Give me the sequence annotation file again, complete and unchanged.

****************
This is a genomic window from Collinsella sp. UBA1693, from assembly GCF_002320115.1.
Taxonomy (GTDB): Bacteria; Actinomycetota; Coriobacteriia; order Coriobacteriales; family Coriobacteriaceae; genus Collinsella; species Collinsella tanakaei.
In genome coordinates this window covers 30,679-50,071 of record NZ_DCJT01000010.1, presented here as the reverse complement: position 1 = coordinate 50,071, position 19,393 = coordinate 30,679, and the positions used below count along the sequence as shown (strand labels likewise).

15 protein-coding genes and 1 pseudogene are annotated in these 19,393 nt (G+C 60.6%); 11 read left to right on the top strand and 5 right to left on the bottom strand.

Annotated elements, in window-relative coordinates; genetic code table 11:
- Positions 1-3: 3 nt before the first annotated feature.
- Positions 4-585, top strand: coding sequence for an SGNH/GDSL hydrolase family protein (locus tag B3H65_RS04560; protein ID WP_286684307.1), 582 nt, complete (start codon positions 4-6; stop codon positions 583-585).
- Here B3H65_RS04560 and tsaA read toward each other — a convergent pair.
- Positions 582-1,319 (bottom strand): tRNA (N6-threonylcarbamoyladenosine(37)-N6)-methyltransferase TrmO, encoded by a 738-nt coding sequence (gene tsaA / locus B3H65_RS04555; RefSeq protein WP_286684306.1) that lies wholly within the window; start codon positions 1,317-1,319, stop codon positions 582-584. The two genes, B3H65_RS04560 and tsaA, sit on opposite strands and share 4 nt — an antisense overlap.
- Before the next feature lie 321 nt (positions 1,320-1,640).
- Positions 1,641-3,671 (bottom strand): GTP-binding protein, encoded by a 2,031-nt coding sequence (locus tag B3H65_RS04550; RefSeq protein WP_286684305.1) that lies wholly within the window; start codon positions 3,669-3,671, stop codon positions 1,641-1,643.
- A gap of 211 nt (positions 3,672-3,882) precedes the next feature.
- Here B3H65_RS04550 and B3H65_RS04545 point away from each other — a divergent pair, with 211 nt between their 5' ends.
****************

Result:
This is a genomic window from Collinsella sp. UBA1693, from assembly GCF_002320115.1.
Taxonomy (GTDB): Bacteria; Actinomycetota; Coriobacteriia; order Coriobacteriales; family Coriobacteriaceae; genus Collinsella; species Collinsella tanakaei.
In genome coordinates this window covers 30,679-50,071 of record NZ_DCJT01000010.1, presented here as the reverse complement: position 1 = coordinate 50,071, position 19,393 = coordinate 30,679, and the positions used below count along the sequence as shown (strand labels likewise).

15 protein-coding genes and 1 pseudogene are annotated in these 19,393 nt (G+C 60.6%); 11 read left to right on the top strand and 5 right to left on the bottom strand.

Annotated elements, in window-relative coordinates; genetic code table 11:
- Positions 1-3: 3 nt before the first annotated feature.
- Positions 4-585, top strand: coding sequence for an SGNH/GDSL hydrolase family protein (locus tag B3H65_RS04560; protein ID WP_286684307.1), 582 nt, complete (start codon positions 4-6; stop codon positions 583-585).
- Here B3H65_RS04560 and tsaA read toward each other — a convergent pair.
- Positions 582-1,319 (bottom strand): tRNA (N6-threonylcarbamoyladenosine(37)-N6)-methyltransferase TrmO, encoded by a 738-nt coding sequence (gene tsaA / locus B3H65_RS04555; RefSeq protein WP_286684306.1) that lies wholly within the window; start codon positions 1,317-1,319, stop codon positions 582-584. The two genes, B3H65_RS04560 and tsaA, sit on opposite strands and share 4 nt — an antisense overlap.
- Before the next feature lie 321 nt (positions 1,320-1,640).
- Positions 1,641-3,671 (bottom strand): GTP-binding protein, encoded by a 2,031-nt coding sequence (locus tag B3H65_RS04550; RefSeq protein WP_286684305.1) that lies wholly within the window; start codon positions 3,669-3,671, stop codon positions 1,641-1,643.
- A gap of 211 nt (positions 3,672-3,882) precedes the next feature.
- Here B3H65_RS04550 and B3H65_RS04545 point away from each other — a divergent pair, with 211 nt between their 5' ends.